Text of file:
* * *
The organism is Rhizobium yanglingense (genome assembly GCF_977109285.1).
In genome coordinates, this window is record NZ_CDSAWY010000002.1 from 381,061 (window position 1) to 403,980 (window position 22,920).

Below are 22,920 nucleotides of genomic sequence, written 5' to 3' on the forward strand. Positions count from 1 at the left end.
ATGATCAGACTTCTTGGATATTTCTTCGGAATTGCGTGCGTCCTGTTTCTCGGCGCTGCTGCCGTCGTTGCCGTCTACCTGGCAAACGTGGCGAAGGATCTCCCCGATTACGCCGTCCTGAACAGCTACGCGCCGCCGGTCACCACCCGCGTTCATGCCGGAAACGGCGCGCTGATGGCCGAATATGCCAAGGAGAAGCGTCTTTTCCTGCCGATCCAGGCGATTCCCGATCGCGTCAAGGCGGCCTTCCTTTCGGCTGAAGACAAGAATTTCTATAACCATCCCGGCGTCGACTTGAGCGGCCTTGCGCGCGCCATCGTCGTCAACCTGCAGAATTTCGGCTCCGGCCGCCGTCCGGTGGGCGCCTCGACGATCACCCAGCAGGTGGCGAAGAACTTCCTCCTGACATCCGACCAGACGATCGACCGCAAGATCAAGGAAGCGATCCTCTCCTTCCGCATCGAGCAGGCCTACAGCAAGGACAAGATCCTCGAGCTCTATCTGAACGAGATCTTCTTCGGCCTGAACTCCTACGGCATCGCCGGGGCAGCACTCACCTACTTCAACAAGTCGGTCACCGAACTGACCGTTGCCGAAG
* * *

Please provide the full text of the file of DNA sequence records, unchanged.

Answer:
The organism is Rhizobium yanglingense (genome assembly GCF_977109285.1).
In genome coordinates, this window is record NZ_CDSAWY010000002.1 from 381,061 (window position 1) to 403,980 (window position 22,920).

Below are 22,920 nucleotides of genomic sequence, written 5' to 3' on the forward strand. Positions count from 1 at the left end.
ATGATCAGACTTCTTGGATATTTCTTCGGAATTGCGTGCGTCCTGTTTCTCGGCGCTGCTGCCGTCGTTGCCGTCTACCTGGCAAACGTGGCGAAGGATCTCCCCGATTACGCCGTCCTGAACAGCTACGCGCCGCCGGTCACCACCCGCGTTCATGCCGGAAACGGCGCGCTGATGGCCGAATATGCCAAGGAGAAGCGTCTTTTCCTGCCGATCCAGGCGATTCCCGATCGCGTCAAGGCGGCCTTCCTTTCGGCTGAAGACAAGAATTTCTATAACCATCCCGGCGTCGACTTGAGCGGCCTTGCGCGCGCCATCGTCGTCAACCTGCAGAATTTCGGCTCCGGCCGCCGTCCGGTGGGCGCCTCGACGATCACCCAGCAGGTGGCGAAGAACTTCCTCCTGACATCCGACCAGACGATCGACCGCAAGATCAAGGAAGCGATCCTCTCCTTCCGCATCGAGCAGGCCTACAGCAAGGACAAGATCCTCGAGCTCTATCTGAACGAGATCTTCTTCGGCCTGAACTCCTACGGCATCGCCGGGGCAGCACTCACCTACTTCAACAAGTCGGTCACCGAACTGACCGTTGCCGAAG